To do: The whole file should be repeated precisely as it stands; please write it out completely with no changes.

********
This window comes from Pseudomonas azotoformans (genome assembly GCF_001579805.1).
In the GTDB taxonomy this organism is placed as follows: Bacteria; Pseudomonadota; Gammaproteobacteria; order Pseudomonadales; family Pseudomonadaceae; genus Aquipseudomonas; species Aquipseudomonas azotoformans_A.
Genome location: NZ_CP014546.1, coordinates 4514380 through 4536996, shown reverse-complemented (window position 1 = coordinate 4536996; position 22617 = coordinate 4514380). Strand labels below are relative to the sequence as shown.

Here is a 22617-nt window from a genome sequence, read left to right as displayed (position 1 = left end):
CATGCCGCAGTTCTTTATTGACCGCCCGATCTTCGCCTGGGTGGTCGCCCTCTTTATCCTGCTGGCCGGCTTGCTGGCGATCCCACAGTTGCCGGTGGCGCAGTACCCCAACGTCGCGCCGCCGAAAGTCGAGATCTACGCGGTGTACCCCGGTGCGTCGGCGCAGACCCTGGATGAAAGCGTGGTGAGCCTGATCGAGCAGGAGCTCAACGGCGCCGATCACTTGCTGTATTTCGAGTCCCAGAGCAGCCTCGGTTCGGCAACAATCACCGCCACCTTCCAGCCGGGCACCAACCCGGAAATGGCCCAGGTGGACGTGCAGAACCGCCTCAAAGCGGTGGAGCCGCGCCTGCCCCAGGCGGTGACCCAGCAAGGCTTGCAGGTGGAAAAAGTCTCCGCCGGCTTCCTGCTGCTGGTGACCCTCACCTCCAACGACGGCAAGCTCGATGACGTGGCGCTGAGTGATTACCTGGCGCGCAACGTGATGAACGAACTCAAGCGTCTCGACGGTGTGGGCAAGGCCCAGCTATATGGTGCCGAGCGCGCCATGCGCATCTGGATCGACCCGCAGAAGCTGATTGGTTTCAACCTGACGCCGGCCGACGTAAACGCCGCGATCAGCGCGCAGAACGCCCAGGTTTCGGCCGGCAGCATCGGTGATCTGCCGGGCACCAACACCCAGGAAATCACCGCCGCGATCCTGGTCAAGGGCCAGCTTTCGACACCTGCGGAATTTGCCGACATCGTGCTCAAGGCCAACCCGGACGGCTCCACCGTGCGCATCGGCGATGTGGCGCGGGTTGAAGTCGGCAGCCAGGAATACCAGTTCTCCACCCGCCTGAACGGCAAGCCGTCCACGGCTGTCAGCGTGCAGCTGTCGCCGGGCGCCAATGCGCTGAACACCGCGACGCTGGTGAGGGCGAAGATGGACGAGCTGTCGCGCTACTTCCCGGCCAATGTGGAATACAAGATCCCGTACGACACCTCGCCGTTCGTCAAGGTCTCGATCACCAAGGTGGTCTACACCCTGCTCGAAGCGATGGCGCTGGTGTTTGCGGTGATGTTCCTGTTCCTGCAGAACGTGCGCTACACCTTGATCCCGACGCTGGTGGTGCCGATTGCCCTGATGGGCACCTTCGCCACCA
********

This window comes from Pseudomonas azotoformans (genome assembly GCF_001579805.1).
In the GTDB taxonomy this organism is placed as follows: Bacteria; Pseudomonadota; Gammaproteobacteria; order Pseudomonadales; family Pseudomonadaceae; genus Aquipseudomonas; species Aquipseudomonas azotoformans_A.
Genome location: NZ_CP014546.1, coordinates 4514380 through 4536996, shown reverse-complemented (window position 1 = coordinate 4536996; position 22617 = coordinate 4514380). Strand labels below are relative to the sequence as shown.

Here is a 22617-nt window from a genome sequence, read left to right as displayed (position 1 = left end):
CATGCCGCAGTTCTTTATTGACCGCCCGATCTTCGCCTGGGTGGTCGCCCTCTTTATCCTGCTGGCCGGCTTGCTGGCGATCCCACAGTTGCCGGTGGCGCAGTACCCCAACGTCGCGCCGCCGAAAGTCGAGATCTACGCGGTGTACCCCGGTGCGTCGGCGCAGACCCTGGATGAAAGCGTGGTGAGCCTGATCGAGCAGGAGCTCAACGGCGCCGATCACTTGCTGTATTTCGAGTCCCAGAGCAGCCTCGGTTCGGCAACAATCACCGCCACCTTCCAGCCGGGCACCAACCCGGAAATGGCCCAGGTGGACGTGCAGAACCGCCTCAAAGCGGTGGAGCCGCGCCTGCCCCAGGCGGTGACCCAGCAAGGCTTGCAGGTGGAAAAAGTCTCCGCCGGCTTCCTGCTGCTGGTGACCCTCACCTCCAACGACGGCAAGCTCGATGACGTGGCGCTGAGTGATTACCTGGCGCGCAACGTGATGAACGAACTCAAGCGTCTCGACGGTGTGGGCAAGGCCCAGCTATATGGTGCCGAGCGCGCCATGCGCATCTGGATCGACCCGCAGAAGCTGATTGGTTTCAACCTGACGCCGGCCGACGTAAACGCCGCGATCAGCGCGCAGAACGCCCAGGTTTCGGCCGGCAGCATCGGTGATCTGCCGGGCACCAACACCCAGGAAATCACCGCCGCGATCCTGGTCAAGGGCCAGCTTTCGACACCTGCGGAATTTGCCGACATCGTGCTCAAGGCCAACCCGGACGGCTCCACCGTGCGCATCGGCGATGTGGCGCGGGTTGAAGTCGGCAGCCAGGAATACCAGTTCTCCACCCGCCTGAACGGCAAGCCGTCCACGGCTGTCAGCGTGCAGCTGTCGCCGGGCGCCAATGCGCTGAACACCGCGACGCTGGTGAGGGCGAAGATGGACGAGCTGTCGCGCTACTTCCCGGCCAATGTGGAATACAAGATCCCGTACGACACCTCGCCGTTCGTCAAGGTCTCGATCACCAAGGTGGTCTACACCCTGCTCGAAGCGATGGCGCTGGTGTTTGCGGTGATGTTCCTGTTCCTGCAGAACGTGCGCTACACCTTGATCCCGACGCTGGTGGTGCCGATTGCCCTGATGGGCACCTTCGCCACCA